Among car owners and enthusiasts, there seem to be two camps of people, Toyota-lovers and Toyota-haters. I know there are a bazillion and one ways to categorize people otherwise, but stick with me for a moment.
For a long time, I've been in the latter camp. Most of the Asian leviathan's models have been motorized appliances for the better part of the last two decades. The last time a Toyota model got my pulse racing was the 1998 Supra, the last year that iconic model was sold in the U.S. Toyota's models have been deliberately off my shopping list for a new car for as long as I can remember...until now.
My wife and I just recently moved into a 3 bedroom condo in south Orange County, and discussion of starting a family has become a predominant theme. Yes, I fear I am coming down with the dreaded "suburbanitis." Naturally, the next phase of this ailment is getting a practically-minded vehicle to fit this new station in life.
For budgetary and space reasons, our shopping list is limited to small-to-midsize crossovers and SUVs. After careful deliberation, research and discussion with my wife, the final candidates are, in no particular order: Mazda CX-7, Subaru Forester, Toyota RAV4, and the 2010 Chevy Equinox.
Although my knee-jerk enthusiast instinct would be to go straight for the CX-7 or Forester, I threw the Toyota in for good measure because I knew it had the most available horsepower (269) and best fuel economy (19/27) in its class. It also happened to have the highest rated towing capacity at 3500 pounds (tied with the Chevy).
So far, in the interest of not overly exciting salespeople, we have not driven any of these vehicles yet. So behind-the-wheel impressions will have to wait. But back to the main story...
I must say the Toyota is an extremely compelling package in terms of practicality and capability. Sure, it's not rated to tow 10,000 lb, and won't seat a family of 10. But for the cute-'ute class, it's a standout in many areas. First of all, the cargo load height in the back is exceptionally low, yet it still maintains a reasonable amount of ground clearance. It almost seems like an optical illusion at first. But for my shorter-stature (5-ft- tall) wife, it's an important consideration. Likewise, whereas almost all other vehicles in this segment feature a conventional top-hinged hatch, the Toyota sticks with its tried-and-true side-hinged swing-out door. Also shorter-stature friendly. My only major concern with this configuration is the ease of use when parked on a steep incline or decline.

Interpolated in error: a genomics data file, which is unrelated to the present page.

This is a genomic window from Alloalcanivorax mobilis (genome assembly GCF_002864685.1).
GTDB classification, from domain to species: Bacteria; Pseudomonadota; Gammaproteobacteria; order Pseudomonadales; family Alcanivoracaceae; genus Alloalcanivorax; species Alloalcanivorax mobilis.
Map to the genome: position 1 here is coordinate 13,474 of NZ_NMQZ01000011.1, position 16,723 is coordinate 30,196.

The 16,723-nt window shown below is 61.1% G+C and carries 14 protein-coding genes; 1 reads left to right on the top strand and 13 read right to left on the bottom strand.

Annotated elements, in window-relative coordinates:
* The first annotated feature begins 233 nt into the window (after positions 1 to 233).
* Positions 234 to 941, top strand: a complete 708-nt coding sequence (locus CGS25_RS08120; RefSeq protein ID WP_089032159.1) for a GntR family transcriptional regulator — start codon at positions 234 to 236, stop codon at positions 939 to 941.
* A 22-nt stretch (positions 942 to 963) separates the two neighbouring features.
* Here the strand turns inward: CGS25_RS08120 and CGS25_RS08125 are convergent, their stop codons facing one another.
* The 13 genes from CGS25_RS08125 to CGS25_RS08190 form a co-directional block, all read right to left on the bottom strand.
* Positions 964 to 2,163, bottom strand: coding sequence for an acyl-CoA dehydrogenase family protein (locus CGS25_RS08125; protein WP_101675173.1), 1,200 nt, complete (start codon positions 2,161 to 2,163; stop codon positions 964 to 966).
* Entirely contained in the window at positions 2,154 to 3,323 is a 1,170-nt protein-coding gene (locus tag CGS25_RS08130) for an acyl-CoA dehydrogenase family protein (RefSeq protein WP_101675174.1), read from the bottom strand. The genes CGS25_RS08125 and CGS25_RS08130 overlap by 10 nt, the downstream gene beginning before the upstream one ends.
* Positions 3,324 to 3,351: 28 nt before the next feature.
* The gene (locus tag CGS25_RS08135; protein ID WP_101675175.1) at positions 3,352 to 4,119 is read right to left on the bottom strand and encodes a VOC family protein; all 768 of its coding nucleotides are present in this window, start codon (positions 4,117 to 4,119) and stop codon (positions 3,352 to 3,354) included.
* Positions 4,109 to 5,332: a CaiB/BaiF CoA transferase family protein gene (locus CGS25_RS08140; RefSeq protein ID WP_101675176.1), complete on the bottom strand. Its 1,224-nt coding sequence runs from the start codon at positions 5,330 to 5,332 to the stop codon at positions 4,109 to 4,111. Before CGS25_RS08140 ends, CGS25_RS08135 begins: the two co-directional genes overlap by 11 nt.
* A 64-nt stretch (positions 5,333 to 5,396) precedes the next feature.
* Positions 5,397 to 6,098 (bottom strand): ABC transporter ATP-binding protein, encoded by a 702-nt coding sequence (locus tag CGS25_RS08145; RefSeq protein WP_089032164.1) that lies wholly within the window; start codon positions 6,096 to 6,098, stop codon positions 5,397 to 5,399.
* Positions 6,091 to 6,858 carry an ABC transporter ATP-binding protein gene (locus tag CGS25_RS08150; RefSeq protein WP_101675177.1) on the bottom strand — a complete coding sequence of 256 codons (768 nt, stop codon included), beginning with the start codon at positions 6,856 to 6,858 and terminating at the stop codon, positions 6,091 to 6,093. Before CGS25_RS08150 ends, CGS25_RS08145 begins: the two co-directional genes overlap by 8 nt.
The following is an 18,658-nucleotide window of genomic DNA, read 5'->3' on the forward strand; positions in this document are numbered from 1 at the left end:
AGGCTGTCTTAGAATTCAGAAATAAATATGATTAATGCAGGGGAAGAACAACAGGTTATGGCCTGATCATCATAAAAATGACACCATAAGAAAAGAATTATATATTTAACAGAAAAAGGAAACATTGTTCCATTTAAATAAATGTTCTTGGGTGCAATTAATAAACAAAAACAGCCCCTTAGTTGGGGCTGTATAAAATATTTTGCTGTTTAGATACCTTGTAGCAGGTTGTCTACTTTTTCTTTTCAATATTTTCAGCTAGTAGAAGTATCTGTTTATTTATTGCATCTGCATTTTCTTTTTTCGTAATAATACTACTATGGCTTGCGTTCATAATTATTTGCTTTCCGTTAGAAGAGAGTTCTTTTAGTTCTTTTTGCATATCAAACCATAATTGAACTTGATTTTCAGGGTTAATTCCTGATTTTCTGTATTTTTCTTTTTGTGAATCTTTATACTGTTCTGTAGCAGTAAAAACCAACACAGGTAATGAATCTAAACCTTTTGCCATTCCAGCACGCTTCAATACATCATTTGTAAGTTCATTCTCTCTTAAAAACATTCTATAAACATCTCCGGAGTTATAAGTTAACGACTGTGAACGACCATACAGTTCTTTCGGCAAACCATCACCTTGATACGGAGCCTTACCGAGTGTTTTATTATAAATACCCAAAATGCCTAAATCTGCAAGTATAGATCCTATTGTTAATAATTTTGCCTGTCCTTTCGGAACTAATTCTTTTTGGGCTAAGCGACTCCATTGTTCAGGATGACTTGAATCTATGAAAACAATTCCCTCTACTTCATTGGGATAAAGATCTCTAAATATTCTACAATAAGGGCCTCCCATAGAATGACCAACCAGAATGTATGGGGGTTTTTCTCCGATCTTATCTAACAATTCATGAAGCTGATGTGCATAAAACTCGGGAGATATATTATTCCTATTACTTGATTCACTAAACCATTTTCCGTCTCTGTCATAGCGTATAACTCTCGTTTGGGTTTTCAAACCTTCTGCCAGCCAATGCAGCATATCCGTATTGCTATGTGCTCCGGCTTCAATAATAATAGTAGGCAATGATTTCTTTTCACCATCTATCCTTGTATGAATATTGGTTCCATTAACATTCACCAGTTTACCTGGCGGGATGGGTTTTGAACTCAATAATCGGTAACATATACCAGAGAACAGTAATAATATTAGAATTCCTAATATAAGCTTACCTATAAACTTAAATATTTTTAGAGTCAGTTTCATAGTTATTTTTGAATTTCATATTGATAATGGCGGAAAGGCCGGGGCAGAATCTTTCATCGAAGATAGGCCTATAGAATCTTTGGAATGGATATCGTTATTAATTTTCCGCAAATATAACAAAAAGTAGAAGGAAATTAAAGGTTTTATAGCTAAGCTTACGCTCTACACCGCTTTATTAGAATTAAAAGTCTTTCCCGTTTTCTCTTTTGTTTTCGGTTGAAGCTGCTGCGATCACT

And for such a tidy-sized package (barely over 180 in. long) the RAV packs an impressive amount of passenger and cargo room. There's even a 7-seat option for those with munchkins. Although admittedly, the rearmost seats are quite snug and leave negligible cargo room. Get a Highlander or jumbo-sized Sequoia if you want a semi-hospitable third row. We're probably going to go for the five-passenger model.
I often hear vehicles measured by the rubric of how well it handles on a racetrack. Let's be honest, the RAV will probably never get within 50 miles of a racetrack, with the possible exception of towing an ultra-light travel trailer to camp out trackside. Sure, I appreciate something that's fun to drive, and with 269 horsepower hauling a relatively light 3600 lb, it should amply deliver in the power department. (The V-6 RAV has been routinely clocked in the low-to-mid 6-sec range).
My wife and I are both curious about the new Chevy Equinox (which should be arriving in showrooms within the next few months). On paper, it's an impressive package, and packs plenty of available bells and whistles. I know by virtue of its heavier weight and lower power, that it won't have the same straight-line thrill factor as the RAV, but in every other measurement, it's competitive. I would love to give the home team a chance to earn our business. But I can tell you from being a lifelong import owner, as well as being very impressed by the Toyota, it's going to be an uphill battle. In a few months, if we end up buying, I'll have a full report on our final decision.